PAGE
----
It appears that policemen will have to order an additional set of eyes to view these new infractions.
BANGOR, Me. — Tonya Henderson will have to be more careful where she lights up her Marlboros.
Bangor is banning smoking in cars if children are present, and Ms. Henderson, 24, is accustomed to having a cigarette when her boyfriend’s 7-year-old daughter is in the back seat.
She is just the kind of person City Council members had in mind when they passed the ordinance, which has delighted some and angered others and prompted complaints about invasion of privacy and even threats to boycott the city, Maine’s second-largest. The ordinance, which takes effect on Jan. 19, allows the police to stop cars if an adult is smoking while a child under 18 is a passenger. The smoker can be fined $50.
“I’ve heard people say it’s the smoke police or the Gestapo,” said Mayor Richard D. Greene, a pack-a-day smoker who says he shields his two children from his cigarette fumes. “I think it boils down to common sense: smoking is not good for you. Certainly if you have young children who are in the process of developing and growing, it’s even worse for them. You wouldn’t say, ‘Hey, here’s a bottle of mercury. Go bob it around.’ ”
Bangor is believed to be the first city to outlaw smoking in cars with children. But Arkansas, Louisiana and Puerto Rico recently enacted similar bans, and at least three other states are considering them: California, Connecticut and Maine, where proponents hope the Bangor ban will be a catalyst for a state law.
The laws, experts say, are part of a new frontier of cigarette regulation: moving beyond smoking bans in public settings like restaurants to crackdowns in private spheres like cars and, in some cases, homes.
At least seven states, including several with large numbers of smokers like Texas, Oklahoma and Alaska, prohibit or sharply restrict smoking around foster children in homes, cars or both. Some require homes or cars to be smoke-free for 12 hours before a foster child enters.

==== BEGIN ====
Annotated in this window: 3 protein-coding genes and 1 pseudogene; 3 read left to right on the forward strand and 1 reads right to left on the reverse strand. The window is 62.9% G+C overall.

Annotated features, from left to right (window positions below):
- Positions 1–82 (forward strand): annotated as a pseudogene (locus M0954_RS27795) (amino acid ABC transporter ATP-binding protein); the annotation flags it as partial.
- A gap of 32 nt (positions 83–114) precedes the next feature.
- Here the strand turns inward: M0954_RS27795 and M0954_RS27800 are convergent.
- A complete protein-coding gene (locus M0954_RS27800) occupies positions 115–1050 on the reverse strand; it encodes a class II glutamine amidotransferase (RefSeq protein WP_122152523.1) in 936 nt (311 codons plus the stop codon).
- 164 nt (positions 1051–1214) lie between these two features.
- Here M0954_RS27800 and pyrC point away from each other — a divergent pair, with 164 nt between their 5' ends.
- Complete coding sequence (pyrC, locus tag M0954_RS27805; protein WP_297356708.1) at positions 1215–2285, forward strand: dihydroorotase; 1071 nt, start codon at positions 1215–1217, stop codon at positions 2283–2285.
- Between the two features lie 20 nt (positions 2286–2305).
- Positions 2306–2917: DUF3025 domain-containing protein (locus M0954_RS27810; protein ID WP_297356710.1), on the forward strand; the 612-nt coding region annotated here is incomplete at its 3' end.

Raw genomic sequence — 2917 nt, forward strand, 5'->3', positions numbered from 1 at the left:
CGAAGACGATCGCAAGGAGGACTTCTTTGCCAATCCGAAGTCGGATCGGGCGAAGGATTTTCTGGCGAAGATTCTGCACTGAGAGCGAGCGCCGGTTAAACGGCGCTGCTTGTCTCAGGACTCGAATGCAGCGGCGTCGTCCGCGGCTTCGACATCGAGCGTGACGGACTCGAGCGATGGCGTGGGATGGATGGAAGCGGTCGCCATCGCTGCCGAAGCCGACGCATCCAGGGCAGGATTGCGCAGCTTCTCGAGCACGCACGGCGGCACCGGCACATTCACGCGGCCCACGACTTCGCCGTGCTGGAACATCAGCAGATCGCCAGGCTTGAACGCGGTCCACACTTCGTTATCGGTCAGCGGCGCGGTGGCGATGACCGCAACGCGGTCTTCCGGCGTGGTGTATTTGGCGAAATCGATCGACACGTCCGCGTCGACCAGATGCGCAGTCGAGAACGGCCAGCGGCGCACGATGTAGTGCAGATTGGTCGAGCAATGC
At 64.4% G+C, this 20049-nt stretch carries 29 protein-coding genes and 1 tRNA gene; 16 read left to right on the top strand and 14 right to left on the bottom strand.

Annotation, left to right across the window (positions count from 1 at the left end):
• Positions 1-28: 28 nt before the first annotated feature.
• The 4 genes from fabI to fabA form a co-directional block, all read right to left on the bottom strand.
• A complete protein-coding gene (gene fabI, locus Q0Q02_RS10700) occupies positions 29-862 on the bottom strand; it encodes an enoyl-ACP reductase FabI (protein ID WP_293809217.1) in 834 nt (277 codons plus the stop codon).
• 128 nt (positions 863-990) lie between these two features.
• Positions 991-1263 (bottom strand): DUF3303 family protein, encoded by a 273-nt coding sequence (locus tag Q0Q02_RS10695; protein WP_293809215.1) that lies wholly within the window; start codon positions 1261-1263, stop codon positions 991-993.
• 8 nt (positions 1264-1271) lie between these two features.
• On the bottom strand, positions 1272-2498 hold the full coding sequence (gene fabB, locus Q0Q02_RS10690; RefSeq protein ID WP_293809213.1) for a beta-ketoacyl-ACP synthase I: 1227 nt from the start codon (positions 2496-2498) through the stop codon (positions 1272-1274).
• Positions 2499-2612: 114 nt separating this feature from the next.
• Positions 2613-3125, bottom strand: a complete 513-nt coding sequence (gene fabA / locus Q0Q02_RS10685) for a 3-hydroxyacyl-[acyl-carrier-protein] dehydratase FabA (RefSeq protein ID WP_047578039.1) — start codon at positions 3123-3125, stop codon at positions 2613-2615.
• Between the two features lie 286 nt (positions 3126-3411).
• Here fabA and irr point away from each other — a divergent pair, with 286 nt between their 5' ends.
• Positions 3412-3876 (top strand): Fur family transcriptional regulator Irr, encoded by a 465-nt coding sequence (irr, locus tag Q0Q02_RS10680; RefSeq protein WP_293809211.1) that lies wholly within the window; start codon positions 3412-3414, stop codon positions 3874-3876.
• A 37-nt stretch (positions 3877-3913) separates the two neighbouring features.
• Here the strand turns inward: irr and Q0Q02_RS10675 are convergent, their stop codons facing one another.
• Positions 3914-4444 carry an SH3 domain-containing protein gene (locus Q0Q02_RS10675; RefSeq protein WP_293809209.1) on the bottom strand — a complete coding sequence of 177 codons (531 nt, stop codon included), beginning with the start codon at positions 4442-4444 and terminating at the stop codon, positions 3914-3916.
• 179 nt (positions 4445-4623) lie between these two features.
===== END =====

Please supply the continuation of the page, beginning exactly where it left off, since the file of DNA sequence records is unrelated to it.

Judges determining parental custody and visitation have, in more than a dozen states, ordered a parent not to smoke around a child. An Ohio court last year gave custody of a 6-year-old boy to his father solely because the boy’s mother and her fiancé smoked.
Tenants in apartments have won several recent efforts to get smoke-free buildings or areas, or curtail secondhand smoke from neighboring apartments. In August, after requests from residents in Michigan, First Centrum Communities, which has housing complexes for the elderly in six states, made all its buildings smoke-free. A recent ruling in a New York case said landlords who allow tenants to be exposed to secondhand smoke could be violating obligations to make apartments habitable.
“I think because we have so affirmatively dealt with public places being smoke-free, it has simply made people think about places that are less public,” said Kathleen Dachille, director of Center for Tobacco Regulation at the University of Maryland. “If a worker in a bar is entitled to protection from secondhand smoke, how can we ignore what is happening to children?”
Gary Nolan, a spokesman for the pro-smoker’s group, The Smoker’s Club, said such bans and court decisions were based on “junk science.”
“At some point these busybodies have to stop,” Mr. Nolan said. “If we can give our rights up to personal property, the nose of the camel is in the tent and there’s no telling how far we can go. I’m telling you the high-fat craze is next.”
With most of the wave of smoking bans being so new, early enforcement has generally involved warnings, a tactic Bangor will start with, along with a radio campaign. Proponents hope the mere existence of such laws causes people to curb smoking.
The efforts have gained steam from a 2006 surgeon general’s report that strongly indicted secondhand smoke, especially for harming children. While the antismoking movement is clearly supportive, many private-sphere efforts have come from individuals.